The Swiss team behind the record-breaking Solar Impulse round-the-world flight in a plane that used no fuel said they will press on with plans for drones powered by the sun’s rays.
Solar-powered drones could be used in communications and weather-forecasting, pilot Andre Borschberg said in a phone interview from Abu Dhabi, where the solar plane landed on Tuesday. Companies, including existing sponsors like Abu Dhabi’s Masdar, are interested in the project, though he ruled out uses for the defense industry.
‘‘We will make an unmanned version of the plane,” said Borschberg, who took turns at the controls with Bertrand Piccard to circumnavigate the globe in a journey that started March 2015 and spanned 43,041 kilometers. ‘‘It’s a bit early to say who is involved, but there’s a lot of interest.”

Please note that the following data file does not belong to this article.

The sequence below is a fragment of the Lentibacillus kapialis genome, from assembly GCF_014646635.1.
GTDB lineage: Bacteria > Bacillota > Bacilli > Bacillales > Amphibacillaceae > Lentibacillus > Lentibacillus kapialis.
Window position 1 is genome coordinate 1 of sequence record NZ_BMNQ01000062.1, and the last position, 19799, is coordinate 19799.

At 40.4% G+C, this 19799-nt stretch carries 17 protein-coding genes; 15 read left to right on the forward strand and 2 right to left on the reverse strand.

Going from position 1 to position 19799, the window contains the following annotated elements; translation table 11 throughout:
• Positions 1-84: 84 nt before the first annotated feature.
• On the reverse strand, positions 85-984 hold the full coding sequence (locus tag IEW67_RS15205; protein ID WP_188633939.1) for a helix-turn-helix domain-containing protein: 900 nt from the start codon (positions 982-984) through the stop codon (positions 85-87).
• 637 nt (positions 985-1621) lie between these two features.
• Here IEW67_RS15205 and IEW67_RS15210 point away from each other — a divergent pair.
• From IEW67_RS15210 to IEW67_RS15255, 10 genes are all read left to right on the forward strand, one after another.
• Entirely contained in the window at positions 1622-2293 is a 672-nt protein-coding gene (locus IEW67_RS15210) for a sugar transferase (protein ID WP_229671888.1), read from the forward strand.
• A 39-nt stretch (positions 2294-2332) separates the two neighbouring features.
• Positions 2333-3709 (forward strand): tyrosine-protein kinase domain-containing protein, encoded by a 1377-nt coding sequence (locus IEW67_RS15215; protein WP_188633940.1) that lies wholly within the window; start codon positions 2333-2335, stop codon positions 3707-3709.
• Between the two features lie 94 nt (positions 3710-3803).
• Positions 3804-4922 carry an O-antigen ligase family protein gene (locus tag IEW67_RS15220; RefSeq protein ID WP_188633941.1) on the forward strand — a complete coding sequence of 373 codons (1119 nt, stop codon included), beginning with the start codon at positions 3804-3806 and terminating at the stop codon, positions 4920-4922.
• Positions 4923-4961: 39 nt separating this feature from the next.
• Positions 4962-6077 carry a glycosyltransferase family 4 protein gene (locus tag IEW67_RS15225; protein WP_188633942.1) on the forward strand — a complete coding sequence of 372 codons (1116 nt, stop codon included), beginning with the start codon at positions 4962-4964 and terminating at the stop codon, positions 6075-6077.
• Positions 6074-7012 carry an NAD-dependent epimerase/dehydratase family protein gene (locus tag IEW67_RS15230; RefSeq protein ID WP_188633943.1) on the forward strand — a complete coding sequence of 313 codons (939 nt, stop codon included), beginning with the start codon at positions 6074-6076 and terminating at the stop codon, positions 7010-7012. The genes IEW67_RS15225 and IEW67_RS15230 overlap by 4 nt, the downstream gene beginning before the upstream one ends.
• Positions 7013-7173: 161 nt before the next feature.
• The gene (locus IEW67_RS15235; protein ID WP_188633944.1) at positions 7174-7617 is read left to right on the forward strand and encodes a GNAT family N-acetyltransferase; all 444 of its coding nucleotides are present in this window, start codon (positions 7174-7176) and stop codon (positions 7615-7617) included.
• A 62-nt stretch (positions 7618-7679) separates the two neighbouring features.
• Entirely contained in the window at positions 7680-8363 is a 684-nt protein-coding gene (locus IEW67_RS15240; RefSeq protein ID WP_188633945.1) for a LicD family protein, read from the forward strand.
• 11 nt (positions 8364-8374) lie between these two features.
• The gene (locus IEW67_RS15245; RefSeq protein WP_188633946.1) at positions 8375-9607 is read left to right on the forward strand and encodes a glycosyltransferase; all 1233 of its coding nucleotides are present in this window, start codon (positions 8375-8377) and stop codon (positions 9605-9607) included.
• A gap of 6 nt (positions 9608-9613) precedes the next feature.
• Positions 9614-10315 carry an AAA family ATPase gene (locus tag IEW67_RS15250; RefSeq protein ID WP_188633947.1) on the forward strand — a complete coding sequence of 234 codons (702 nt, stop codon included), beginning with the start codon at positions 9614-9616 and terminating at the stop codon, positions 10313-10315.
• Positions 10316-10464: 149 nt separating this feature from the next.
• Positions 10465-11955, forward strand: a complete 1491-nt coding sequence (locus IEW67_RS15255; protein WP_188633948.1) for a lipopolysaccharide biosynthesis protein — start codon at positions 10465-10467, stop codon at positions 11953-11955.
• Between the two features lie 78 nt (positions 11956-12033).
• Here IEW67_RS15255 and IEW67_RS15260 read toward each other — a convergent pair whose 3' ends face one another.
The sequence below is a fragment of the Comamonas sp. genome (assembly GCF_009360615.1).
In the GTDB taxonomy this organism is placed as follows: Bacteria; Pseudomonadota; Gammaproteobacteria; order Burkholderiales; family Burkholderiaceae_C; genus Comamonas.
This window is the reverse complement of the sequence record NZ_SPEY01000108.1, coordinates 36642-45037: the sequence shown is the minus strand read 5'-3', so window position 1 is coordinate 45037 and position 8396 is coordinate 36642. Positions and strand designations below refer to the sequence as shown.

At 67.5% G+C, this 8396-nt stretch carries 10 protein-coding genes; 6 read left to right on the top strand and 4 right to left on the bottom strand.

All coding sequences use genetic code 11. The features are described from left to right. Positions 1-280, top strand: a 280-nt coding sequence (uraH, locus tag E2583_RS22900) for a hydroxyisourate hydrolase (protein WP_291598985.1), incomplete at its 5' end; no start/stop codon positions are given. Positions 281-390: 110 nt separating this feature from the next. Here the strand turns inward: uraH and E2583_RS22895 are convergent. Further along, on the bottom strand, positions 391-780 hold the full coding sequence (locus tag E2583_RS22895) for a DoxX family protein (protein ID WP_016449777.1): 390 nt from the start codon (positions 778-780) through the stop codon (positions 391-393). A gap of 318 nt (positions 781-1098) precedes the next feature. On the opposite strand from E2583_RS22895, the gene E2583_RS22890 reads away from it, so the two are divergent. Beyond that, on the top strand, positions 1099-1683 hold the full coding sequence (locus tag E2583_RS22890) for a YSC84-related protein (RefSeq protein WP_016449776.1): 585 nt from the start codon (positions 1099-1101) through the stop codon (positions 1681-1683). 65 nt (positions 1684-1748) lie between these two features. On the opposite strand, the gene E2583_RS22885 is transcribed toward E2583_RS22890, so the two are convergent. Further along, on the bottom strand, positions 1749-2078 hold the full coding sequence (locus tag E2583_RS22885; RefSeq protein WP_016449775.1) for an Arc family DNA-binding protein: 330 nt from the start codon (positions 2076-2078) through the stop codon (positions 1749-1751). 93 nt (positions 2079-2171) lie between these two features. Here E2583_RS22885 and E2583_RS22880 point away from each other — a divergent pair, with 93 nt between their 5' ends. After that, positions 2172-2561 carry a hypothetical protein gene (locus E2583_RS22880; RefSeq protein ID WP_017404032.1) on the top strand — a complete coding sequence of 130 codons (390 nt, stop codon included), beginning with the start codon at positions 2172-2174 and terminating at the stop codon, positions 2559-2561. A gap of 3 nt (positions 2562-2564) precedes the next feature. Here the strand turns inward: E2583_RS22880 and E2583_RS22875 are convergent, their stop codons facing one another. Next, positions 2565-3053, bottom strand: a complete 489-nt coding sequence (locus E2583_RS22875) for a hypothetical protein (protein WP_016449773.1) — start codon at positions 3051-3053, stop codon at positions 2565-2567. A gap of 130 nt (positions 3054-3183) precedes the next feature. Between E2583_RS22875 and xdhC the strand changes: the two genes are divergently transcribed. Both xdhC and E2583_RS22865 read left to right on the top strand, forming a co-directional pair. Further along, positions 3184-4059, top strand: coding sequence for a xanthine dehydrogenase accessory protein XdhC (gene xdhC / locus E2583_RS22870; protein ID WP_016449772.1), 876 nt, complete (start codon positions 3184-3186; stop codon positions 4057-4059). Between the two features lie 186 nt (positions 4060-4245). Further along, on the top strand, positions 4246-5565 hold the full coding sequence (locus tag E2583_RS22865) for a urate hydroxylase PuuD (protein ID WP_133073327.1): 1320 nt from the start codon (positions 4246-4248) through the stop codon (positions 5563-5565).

Technology giants Facebook Inc. and Google are also investing in the field. Solar drones could be used in domains that require observation and measurement, such as forecasting hurricanes or assessing droughts to allocate resources more efficiently, Borschberg said. The pilots will focus on promoting clean energy to industries and politicians, he said.
Borschberg and Piccard plan to write a book about their journey and reckon this won’t be their last adventure.
“Will we do something crazy again?” he said. “Why not?”
©2016 Bloomberg News
Lead image: The ‘Solar Impulse 2.’ Getty Images